The announcement of new powers for local councils to decide Sunday trading hours are well covered today (click here for The Grocer article on the consultation).

The FT writes that struggling high street retailers are to be boosted in their battle to compete with online rivals and out-of-town retail parks under government plans to allow local councils to decide where to allow longer Sunday opening hours. Ministers want to give local authorities new powers to revitalise town centres by allowing them to determine which retailers should be allowed to extend trading on Sunday. (The Financial Times £)

The Guardian says that under government plans to allow high streets to “grow and thrive”, councils will be given powers to zone areas where Sunday trading laws could be relaxed. The changes would mean that a local council could declare that shops on a designated high street could be allowed to operate under more relaxed hours while out-of-town shopping centres with fewer local ties could face restrictions.

The move will be announced today as Brandon Lewis, the communities minister, and Anna Soubry, the business minister, launch a consultation process on liberalising Sunday trading laws. (The Guardian)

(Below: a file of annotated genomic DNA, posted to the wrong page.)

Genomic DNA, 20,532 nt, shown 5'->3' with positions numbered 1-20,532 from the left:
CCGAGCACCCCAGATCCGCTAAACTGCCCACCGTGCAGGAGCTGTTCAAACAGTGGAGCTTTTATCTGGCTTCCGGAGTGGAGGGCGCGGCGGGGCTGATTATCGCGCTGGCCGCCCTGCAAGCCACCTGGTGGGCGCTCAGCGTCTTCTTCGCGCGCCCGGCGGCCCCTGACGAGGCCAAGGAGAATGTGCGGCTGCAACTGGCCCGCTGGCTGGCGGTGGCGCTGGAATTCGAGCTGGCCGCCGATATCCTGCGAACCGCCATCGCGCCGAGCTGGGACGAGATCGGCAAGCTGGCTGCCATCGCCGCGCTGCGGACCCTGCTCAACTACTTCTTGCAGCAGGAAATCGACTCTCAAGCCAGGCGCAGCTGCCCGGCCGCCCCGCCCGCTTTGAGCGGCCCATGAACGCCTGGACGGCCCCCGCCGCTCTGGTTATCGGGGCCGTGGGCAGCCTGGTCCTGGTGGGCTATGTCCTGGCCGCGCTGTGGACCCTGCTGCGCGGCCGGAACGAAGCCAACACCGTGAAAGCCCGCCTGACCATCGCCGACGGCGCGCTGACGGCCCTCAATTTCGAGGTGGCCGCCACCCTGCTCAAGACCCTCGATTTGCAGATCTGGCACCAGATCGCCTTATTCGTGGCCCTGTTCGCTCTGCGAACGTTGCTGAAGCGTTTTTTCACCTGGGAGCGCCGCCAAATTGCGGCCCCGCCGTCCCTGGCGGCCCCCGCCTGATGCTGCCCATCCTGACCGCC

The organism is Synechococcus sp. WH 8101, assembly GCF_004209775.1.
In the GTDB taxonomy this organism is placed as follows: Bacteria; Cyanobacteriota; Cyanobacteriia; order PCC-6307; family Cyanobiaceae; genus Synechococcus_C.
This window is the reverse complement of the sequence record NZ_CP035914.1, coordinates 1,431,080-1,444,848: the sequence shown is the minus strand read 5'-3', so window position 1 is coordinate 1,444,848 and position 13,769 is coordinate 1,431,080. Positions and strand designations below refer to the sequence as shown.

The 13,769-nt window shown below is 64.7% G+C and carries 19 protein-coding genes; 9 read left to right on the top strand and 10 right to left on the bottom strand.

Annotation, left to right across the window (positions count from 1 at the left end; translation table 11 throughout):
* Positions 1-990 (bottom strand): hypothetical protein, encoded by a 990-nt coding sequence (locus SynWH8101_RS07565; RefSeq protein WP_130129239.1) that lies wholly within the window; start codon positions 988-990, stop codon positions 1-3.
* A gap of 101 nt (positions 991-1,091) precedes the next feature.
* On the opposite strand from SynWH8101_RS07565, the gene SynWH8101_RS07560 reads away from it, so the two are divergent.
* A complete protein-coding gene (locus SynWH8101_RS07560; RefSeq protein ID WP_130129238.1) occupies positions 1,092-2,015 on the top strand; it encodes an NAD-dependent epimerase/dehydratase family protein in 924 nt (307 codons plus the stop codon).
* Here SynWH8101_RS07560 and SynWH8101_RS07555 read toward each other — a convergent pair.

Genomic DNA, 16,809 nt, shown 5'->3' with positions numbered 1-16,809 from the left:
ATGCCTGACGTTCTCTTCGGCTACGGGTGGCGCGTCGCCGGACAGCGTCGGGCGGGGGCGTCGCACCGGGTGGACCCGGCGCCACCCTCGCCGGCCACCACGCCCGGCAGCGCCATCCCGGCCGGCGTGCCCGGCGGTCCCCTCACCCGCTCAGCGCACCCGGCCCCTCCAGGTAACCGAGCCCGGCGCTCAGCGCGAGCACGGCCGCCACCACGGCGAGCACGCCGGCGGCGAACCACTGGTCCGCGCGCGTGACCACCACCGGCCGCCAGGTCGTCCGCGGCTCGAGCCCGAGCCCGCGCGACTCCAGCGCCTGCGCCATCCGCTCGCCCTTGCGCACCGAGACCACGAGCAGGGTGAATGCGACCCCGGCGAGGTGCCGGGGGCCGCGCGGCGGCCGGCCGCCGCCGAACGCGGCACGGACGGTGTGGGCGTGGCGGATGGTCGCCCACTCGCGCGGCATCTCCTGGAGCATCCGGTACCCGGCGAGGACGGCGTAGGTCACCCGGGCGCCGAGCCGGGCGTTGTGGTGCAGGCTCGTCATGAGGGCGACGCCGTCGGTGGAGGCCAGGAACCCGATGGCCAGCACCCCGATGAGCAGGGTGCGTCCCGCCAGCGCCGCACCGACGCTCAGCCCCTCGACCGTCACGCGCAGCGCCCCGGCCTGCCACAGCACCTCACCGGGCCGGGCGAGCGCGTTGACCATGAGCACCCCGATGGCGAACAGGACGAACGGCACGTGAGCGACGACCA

A video by an Indian rapper attacking Unilever for allegedly failing to clean up mercury contamination near one of its former factories has proved an unlikely viral success — with 1.2 million YouTube hits and counting. The video could prove deeply embarrassing for Paul Polman, the chief executive of Unilever, who was dubbed “Captain Planet” by the Harvard Business Review for his green credentials. (The Times £)

Tony the Tiger is losing his roar. Yesterday the Kellogg Company reported a slight decline in its US cereal sales as Americans switched to alternatives for breakfast, such as Greek yoghurt. (The Times £)

Britons could soon have to find another pastime to fill the mid-afternoon slot as demand for the classic cup of tea cools. Tea consumption in the UK has dropped by more than a fifth in the past five years, with the volume of tea sold dropping from 97m kg in 2010 to 76m kg this year. Consumers are opting for more exciting hot beverages, according to market research firm Mintel. (The Telegraph)

Just Eat has reported that orders, revenues and pre-tax profits increased by more than 50 per cent in the first half of 2015, as the FTSE 250 company continues to grow quickly even as competition intensifies. (The Financial Times £)